SUMMER PALACE, Hall Of Benevolence And Longevity

Audio File length: 2.33
English / USA Language: English / USA

The Eastern Palace Gate, the main entrance into the Summer Palace, is a large building with a double-pitched roof, with two side entrances for the members of the royal family and the court officials, and three large gates at the center exclusively for the use of the emperor, the empress and the empress dowager.

Take a look at the delicate paintings on the architraves and the plaque on the gate with three ideograms written by Emperor Guangxu, meaning “Yiheyuan”, the Chinese name of the Summer Palace.

The stone carvings on the steps leading up to the entrance, featuring two dragons in relief, were transferred here from the ruins of the old Summer Palace in 1937. At the sides, the two bronze lions, crouching on marble pedestals, are imperial symbols.


Now press pause and press play again as soon as you enter the building.


You’ll find yourself in a small courtyard with two buildings, each with nine rooms, known as the Houses of the Inner Court, which were home to nine officials who served during the Qing dynasty.

The Hall of Benevolence and Longevity is the first architectural complex you’ll find in front of you. It was built in 1750, burned down in 1860 by the English and French troops and rebuilt in 1888 by the Empress Dowager Cixi.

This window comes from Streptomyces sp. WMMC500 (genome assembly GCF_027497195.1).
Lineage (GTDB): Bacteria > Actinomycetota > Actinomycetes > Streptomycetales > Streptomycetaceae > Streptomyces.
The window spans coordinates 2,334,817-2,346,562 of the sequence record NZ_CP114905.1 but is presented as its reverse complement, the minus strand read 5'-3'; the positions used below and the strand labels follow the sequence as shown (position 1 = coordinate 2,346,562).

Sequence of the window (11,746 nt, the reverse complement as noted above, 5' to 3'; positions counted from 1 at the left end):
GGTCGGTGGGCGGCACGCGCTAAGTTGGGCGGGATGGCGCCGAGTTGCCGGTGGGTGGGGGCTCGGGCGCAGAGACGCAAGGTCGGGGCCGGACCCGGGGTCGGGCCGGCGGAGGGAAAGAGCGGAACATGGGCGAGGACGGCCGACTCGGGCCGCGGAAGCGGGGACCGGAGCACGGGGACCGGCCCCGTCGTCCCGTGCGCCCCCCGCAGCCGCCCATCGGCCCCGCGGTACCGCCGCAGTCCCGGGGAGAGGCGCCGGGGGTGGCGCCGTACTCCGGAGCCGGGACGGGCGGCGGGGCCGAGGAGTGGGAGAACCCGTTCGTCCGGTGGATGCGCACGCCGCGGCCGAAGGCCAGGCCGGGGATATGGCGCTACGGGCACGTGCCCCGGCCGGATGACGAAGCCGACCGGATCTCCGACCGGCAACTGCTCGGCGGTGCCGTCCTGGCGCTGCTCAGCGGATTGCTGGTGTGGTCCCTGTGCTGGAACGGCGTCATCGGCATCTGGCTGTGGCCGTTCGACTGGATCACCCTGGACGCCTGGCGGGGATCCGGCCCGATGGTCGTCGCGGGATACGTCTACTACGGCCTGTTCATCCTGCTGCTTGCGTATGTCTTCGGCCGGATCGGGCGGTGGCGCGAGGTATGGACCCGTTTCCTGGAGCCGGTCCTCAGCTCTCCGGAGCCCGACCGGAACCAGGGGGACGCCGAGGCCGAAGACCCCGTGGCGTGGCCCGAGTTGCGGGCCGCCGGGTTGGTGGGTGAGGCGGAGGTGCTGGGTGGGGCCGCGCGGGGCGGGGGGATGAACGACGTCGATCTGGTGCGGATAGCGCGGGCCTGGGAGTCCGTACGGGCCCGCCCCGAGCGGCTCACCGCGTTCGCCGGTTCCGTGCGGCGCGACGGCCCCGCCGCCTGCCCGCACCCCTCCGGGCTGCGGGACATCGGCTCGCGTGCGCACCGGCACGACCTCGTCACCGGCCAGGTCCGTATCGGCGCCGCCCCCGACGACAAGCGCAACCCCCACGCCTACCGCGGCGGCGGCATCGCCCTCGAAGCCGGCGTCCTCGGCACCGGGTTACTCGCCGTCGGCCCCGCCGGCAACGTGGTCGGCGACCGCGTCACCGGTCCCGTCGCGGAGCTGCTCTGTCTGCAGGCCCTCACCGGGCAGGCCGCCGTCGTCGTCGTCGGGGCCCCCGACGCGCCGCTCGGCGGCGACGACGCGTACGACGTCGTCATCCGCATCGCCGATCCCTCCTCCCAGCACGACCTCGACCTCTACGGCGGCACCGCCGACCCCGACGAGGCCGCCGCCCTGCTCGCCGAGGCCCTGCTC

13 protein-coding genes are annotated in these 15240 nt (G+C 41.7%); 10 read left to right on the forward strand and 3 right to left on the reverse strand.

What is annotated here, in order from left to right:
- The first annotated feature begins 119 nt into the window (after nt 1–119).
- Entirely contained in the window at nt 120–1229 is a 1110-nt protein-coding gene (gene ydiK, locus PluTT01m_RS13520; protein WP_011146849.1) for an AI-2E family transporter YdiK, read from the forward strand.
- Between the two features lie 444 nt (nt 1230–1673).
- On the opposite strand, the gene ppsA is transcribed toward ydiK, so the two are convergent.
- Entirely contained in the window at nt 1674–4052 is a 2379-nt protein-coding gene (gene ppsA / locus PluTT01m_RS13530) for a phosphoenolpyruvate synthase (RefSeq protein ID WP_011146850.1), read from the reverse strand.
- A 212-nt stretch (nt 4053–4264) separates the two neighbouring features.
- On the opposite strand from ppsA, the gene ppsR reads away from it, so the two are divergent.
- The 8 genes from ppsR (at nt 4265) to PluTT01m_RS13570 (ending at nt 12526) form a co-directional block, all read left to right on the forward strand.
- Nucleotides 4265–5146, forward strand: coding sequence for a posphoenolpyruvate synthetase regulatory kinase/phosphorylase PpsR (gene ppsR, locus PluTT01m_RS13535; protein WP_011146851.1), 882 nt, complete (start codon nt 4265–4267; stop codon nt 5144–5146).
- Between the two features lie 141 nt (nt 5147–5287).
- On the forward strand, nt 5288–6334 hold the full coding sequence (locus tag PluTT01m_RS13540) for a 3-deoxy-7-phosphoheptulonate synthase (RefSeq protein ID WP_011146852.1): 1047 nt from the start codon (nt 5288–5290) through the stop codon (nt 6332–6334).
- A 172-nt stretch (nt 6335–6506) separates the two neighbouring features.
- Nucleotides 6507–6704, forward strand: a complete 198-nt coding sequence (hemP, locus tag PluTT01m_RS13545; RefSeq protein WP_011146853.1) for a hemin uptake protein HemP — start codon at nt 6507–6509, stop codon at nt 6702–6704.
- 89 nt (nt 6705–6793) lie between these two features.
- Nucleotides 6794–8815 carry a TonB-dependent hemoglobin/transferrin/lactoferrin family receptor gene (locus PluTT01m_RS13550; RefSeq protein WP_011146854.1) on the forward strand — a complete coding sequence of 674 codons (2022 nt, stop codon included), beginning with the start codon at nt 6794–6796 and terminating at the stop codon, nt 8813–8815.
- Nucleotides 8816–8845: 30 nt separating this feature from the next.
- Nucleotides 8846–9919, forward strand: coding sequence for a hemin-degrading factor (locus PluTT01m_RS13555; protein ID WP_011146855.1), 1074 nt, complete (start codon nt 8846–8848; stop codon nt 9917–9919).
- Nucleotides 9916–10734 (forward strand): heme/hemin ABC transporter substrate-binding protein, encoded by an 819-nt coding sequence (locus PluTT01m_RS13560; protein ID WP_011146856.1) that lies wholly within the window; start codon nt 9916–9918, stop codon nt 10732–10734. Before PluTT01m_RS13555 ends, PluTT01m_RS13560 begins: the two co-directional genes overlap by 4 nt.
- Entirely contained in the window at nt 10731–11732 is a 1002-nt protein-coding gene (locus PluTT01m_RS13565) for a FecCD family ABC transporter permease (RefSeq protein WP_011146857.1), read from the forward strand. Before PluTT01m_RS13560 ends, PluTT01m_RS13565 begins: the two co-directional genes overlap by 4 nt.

The original furnishings can still be seen in the hall. At the center is a platform, with a throne, adorned with nine dragons, delicate peacock feather fans, an incense burner in the shape of a mythological creature, and a red sandalwood screen, carved with nine dragons and featuring a glass mirror in the center engraved with 226 “shou” characters, symbolizing longevity.


In the courtyard, don’t miss the marvelous bronze sculpture representing an animal with the head of a dragon, the tail of a lion, the horns of a deer, and hooves. This is a qilin, which protects against fire and comes from the old Summer Palace.


An interesting fact: in the courtyard, you can also see two dragons and two phoenixes in bronze, used as incense burners. If you look closely, you’ll see that the phoenixes, which represent the empress, are placed at the center, and the dragons, representing the emperor, at the sides. This is because it was the empress dowager who controlled state affairs, and not the emperor.  

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